South Korea looks to B.C. for virtual reality ventures

Delegation of overseas companies reaches out to Vancouver’s technology sector

A delegation of Korean technology entrepreneurs hears presentations from DigiBC and Microsoft during a May 29 visit to Vancouver | Rob Kruyt

Vancouver's growing reputation as a hub for virtual reality (VR) and augmented reality (AR) technology development is now drawing international interest, with a delegation of South Korean firms visiting the city to explore the possibilities for a deeper partnership.

The delegation from the Korean province of Gyeonggi, which is gaining a reputation as a Silicon Valley-like hub in East Asia, arrived May 29 for a two-day visit with the aim of finding partners for co-development of VR/AR platforms or distribution of Korean-made products and services in the North American market.

South Korean interest in B.C.’s virtual and augmented reality expertise could generate business and creative opportunities here and in Asia.

During a January trip to South Korean, B.C. premier John Horgan signed a three-year trade plan focused on the digital media sector and DigiBC, the local industry association, entered into a collaborative agreement with the government’s Gyeonggi Content Agency (GCA), which organized the delegation to B.C..

DigiBC executive director Brenda Bailey said she was pleasantly surprised at how quickly the visit came after the initial trade outreach in January.

“Often, when provincial trade delegations to a foreign market happen, there would be memorandums of understanding, but it takes some time for there to be action,” Bailey said. “So for us to have in May, after signing in January, already an esteemed delegation here in B.C. is very exciting, and it speaks well to how each country sees the opportunity on VR/AR and is moving very quickly on this interest.”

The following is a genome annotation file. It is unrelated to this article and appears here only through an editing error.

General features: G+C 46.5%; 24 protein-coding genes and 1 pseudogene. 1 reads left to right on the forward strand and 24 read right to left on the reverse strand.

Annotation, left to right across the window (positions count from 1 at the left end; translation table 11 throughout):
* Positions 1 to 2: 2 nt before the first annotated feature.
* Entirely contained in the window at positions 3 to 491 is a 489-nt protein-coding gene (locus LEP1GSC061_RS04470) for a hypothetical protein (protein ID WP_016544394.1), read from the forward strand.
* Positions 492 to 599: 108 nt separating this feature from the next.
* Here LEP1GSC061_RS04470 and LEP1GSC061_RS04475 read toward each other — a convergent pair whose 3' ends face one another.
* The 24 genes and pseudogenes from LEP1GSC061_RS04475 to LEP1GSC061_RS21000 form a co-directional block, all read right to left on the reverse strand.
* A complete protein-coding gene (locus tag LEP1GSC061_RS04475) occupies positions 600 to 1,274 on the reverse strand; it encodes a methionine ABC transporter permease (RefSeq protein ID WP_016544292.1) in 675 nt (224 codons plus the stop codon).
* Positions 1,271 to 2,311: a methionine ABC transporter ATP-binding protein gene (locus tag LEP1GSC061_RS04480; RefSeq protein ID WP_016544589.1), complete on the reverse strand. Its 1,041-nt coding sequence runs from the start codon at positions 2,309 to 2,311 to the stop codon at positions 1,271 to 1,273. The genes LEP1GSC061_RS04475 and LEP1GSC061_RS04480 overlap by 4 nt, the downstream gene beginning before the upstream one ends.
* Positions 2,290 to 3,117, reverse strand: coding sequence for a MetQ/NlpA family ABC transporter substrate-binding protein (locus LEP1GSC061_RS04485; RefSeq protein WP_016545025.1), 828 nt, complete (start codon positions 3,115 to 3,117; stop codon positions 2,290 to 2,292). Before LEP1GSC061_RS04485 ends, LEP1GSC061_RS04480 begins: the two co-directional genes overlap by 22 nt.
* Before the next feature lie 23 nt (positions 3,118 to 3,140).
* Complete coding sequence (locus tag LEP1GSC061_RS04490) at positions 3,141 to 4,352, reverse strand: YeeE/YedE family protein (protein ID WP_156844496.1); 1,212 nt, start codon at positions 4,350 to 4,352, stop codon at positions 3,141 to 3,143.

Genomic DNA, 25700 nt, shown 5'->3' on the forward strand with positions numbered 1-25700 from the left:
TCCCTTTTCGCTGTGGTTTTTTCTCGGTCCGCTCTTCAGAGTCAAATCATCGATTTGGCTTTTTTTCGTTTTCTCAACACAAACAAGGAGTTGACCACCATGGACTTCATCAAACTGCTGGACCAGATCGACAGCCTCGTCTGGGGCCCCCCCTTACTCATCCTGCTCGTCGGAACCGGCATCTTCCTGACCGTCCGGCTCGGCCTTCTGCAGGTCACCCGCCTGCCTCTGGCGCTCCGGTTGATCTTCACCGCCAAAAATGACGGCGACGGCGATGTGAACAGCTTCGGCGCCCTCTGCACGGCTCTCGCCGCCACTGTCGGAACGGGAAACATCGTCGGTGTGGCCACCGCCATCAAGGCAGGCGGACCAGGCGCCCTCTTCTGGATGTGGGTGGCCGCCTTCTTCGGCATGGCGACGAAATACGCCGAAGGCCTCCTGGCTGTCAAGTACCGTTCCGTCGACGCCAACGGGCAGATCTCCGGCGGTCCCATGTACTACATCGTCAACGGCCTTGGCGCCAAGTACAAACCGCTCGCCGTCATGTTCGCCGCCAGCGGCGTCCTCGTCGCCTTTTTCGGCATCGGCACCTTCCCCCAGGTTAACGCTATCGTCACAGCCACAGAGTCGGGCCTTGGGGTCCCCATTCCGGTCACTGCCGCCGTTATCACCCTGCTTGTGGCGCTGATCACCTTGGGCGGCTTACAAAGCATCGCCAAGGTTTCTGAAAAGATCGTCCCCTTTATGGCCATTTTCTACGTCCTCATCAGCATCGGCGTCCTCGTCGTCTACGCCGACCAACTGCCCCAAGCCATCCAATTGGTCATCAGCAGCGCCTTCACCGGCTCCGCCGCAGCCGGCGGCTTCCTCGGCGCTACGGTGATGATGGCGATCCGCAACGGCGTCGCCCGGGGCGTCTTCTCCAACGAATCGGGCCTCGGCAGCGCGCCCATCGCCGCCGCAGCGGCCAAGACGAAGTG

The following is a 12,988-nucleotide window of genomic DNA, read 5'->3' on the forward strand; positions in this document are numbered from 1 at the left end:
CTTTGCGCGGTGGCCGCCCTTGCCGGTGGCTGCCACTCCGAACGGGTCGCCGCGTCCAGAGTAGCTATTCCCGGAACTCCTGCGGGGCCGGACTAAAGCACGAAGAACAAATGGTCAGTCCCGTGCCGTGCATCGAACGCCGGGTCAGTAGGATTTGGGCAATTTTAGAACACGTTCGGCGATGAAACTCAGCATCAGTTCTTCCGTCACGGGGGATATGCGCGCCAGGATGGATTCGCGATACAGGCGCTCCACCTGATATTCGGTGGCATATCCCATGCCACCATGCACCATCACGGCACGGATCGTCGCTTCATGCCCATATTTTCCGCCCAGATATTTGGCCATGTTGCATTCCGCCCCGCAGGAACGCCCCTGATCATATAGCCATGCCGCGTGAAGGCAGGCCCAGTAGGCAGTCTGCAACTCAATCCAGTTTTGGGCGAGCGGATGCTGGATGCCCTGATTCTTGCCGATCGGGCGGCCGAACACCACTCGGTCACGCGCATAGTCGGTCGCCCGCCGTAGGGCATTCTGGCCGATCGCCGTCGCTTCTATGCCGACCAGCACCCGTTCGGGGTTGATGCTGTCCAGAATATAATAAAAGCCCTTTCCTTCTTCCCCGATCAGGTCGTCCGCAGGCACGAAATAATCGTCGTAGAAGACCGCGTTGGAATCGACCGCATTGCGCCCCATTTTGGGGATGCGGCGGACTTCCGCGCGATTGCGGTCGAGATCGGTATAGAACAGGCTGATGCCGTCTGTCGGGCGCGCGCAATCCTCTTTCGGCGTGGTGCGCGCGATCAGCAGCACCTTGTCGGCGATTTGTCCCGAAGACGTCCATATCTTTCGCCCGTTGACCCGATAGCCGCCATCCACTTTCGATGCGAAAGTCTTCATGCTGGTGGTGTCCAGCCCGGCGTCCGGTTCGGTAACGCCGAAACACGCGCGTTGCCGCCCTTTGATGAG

The delegation represented seven companies, mostly in the gaming and entertainment sub-sectors.

But while one provincial official agreed that most of the VR/AR momentum is on that front, he added that companies looking at B.C. for partnerships should not limit their scope to video games and digital media made for recreational consumption.

“I think most people associate VR/AR with games and entertainment, but we see huge industrial applications in health care, mining, agri-foods and in all areas of industry,” said Brian Krieger, assistant deputy minister with the B.C. Ministry of Jobs, Trade and Technology.

B.C.’s VR/AR sector is made up of roughly 150 companies, with as many as 17,000 employees working in the industry.

In addition to showcasing Korean technologies in hopes of gaining distribution deals, the delegation is also pushing its Next Reality Partners (NRP) AR/VR startup incubator program, which is seeking international firms that may be looking at developing their products in Korea.

Lee Sangwon, manager at GCA and the Korean delegation leader, said Canada is one of only three markets – the other two are Great Britain and Dubai – that the program has identified in its first step to attract AR/VR development talent to Korea.

“When we approached the Korean companies on getting into business with Canada, most of the companies in Gyeonggi province mentioned Vancouver because of the reputation in VR/AR development,” Lee said. “So the urge to work with Vancouver is not coming from the Korean government, but rather the companies themselves who want this market.”

He added that, since the Korean government believes that VR/AR development is still on the upswing, more global partners will want to get onboard with NRP, which would boost Korean tech-sector innovation in a highly competitive global marketplace.

Korean officials in B.C. have been actively pushing for more trade and investment between the two markets through the concept of “anchoring,” or joining forces to enter a third market where Korea and B.C.’s combined advantage can be exploited.

Gunn Kim, South Korea’s consul general in Vancouver, said he is glad Korean industry sees Vancouver as a potential gateway to North America, while adding that B.C. firms wanting to access markets in Asia should reciprocate through programs like NRP.

“We have cases of success in the past,” Kim said, noting Korean mobile game publisher Netmarble’s acquisition of Kabam’s Vancouver studio in 2016, as well as the Samsung Research Institute in the Lower Mainland.